With the same aim in mind, and like the noble Lord, Lord Strabolgi, I should like to draw the Government's attention to the possible introduction of gift aid in kind, another tax option that would encourage the gift of art work to museums and galleries. It would do that by allowing a donor to deduct the "fair market value" of an item from his taxable income. It is designed to give an owner greater financial advantage than if he were to sell an item at auction, which is not the case at present. As things currently stand, items which are sold at auction have a far greater likelihood of being sold abroad.

Gift aid in kind exists in a number of countries, among them the United States, Ireland and Australia. Britain is rare in not having such a scheme. Introducing one would be a logical continuation of the Government's recent extension of income tax relief to include gifts of shares, land or building to charities, as illustrated in the Finance Act 2001, and would also go some way towards making up for our museums' practically non-existent purchasing power. For example, the Tate has less set aside for acquisitions now than it had 20 years ago; as the noble Lord, Lord Renfrew, mentioned, the British Museum's notional acquisition allocation is down to 100,000; and the position of regional museums and galleries is even worse.

It is worth pointing out, however, that for a gift aid in kind scheme to have a successful take-up, it must be seen to have real advantages to the vendor. For example, in Australia tax relief under gift aid in kind can be spread over several years, while in Ireland it can be applied to any form of taxation—income, CGT or inheritance.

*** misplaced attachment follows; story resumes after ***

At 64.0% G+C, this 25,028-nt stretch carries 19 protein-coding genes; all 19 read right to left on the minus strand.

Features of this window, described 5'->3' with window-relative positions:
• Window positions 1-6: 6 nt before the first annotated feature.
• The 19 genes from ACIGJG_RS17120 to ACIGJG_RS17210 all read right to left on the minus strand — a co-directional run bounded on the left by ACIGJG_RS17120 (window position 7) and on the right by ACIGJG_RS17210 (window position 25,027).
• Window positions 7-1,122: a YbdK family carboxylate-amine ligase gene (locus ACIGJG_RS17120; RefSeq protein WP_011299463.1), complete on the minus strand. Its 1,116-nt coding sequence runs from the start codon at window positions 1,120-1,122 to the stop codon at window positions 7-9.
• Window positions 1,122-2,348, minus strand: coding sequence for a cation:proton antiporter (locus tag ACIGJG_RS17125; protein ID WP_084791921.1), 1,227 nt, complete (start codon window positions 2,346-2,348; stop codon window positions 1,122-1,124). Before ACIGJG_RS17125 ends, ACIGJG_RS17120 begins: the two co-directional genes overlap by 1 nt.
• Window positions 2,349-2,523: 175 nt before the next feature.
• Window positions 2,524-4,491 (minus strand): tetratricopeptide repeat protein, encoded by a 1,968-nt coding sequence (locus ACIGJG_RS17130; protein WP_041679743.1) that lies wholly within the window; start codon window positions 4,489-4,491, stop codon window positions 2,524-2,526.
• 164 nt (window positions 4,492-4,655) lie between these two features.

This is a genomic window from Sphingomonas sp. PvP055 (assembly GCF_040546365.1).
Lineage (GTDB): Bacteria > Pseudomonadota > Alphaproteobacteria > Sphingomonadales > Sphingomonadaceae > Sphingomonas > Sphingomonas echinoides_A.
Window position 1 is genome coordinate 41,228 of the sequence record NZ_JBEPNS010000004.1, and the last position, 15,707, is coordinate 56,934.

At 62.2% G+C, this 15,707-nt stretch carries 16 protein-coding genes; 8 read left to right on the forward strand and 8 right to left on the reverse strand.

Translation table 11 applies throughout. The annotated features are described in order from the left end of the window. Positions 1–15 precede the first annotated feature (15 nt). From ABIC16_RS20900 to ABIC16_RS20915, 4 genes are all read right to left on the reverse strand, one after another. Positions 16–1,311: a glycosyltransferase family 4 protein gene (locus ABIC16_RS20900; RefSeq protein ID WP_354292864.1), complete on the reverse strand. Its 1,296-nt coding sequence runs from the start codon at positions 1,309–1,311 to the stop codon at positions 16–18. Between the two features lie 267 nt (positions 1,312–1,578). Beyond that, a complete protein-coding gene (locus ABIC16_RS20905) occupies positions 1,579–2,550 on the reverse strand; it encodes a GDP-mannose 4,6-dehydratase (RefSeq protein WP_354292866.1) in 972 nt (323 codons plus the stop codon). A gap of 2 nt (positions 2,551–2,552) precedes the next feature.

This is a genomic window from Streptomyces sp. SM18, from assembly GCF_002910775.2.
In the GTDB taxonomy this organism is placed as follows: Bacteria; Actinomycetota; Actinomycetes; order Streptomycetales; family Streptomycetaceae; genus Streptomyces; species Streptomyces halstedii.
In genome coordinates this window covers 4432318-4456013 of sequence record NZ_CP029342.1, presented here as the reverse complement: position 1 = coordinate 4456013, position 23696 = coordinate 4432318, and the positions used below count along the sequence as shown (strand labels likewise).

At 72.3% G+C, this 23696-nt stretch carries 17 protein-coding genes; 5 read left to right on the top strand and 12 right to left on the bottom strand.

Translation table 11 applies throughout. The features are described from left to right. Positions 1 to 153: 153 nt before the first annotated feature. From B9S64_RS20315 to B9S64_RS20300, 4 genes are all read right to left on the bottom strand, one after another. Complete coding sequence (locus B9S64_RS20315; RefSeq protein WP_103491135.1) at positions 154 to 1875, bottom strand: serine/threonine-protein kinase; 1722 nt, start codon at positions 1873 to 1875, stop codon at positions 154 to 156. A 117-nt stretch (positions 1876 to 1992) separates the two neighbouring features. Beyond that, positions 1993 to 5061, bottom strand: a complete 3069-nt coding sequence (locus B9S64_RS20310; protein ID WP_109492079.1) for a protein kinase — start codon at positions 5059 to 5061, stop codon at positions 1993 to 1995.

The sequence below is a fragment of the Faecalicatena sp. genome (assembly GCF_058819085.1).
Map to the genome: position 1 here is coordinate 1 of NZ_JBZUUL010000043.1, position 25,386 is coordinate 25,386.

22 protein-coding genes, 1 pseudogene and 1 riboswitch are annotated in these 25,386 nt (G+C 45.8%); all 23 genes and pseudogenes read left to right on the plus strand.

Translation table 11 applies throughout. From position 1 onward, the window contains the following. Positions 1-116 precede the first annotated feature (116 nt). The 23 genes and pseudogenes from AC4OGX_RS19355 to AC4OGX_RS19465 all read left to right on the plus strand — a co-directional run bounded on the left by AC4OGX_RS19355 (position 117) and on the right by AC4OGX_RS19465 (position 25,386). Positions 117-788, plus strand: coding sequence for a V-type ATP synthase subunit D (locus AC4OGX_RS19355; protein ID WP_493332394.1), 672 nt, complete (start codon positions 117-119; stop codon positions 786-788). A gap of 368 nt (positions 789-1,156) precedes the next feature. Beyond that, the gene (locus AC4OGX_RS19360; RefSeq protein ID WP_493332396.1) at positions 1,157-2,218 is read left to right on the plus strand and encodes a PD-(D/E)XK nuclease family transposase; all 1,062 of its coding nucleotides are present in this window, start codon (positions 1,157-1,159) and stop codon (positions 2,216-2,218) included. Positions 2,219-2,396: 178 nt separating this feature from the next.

Ultimately, it is clear that our institutions can no longer afford to pay market prices for major masterpieces. Instead, through gift aid in kind and other schemes we must devise tax incentives which make it attractive for individuals to donate works of art to museums rather than selling them to the highest bidder. The extension of tax relief through gift aid in kind would do just that. I hope that the Government will seriously consider such a practical and desirable option.

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3.52 p.m.

Lord Sheldon: My Lords, my noble friend Lord Strabolgi is right to introduce the debate today because a number of new factors are involved. The most important is the increasing value in and price charged for so many of the great works of art. We can deal with the more moderate charges, but we are threatened by the big ones. The noble Lord, Lord Renfrew, is right in saying that we have a breathing space in which to provide records of works of art. I notice that he was a member of the advisory panel, a position of great responsibility and interest. I am sure he is as worried as most of us about the way in which matters have developed.

The noble Lord, Lord Renfrew, made a valuable suggestion; that exports are halted for a period during which the identity of the purchaser should become known. That is important because we have a national interest in some items. We would have the opportunity of discovering where the work was going and how it was to be treated. The noble Lord also mentioned the derisory purchasing funds; he is right.

The noble Lord, Lord Freyberg, pointed out the present battle to save just a few works of art of exceptional interest and value. The noble Lord, Lord Strabolgi, is to be acknowledged for introducing a timely debate as the spiralling costs and our puny buying power take effect.

We have of course the Waverley criteria. They are broadly right, although one or two could be improved upon. First, we must ask whether the work of art is so closely connected with our history and national life that its departure would be a misfortune. That is an obvious question. We can all agree that it is a proper test to apply.

The second question is not so strong. Is the work of art of outstanding aesthetic importance? It is an essential question but other countries and purchasers may have legitimate claims which must be taken into account. It is not therefore such an absolute test.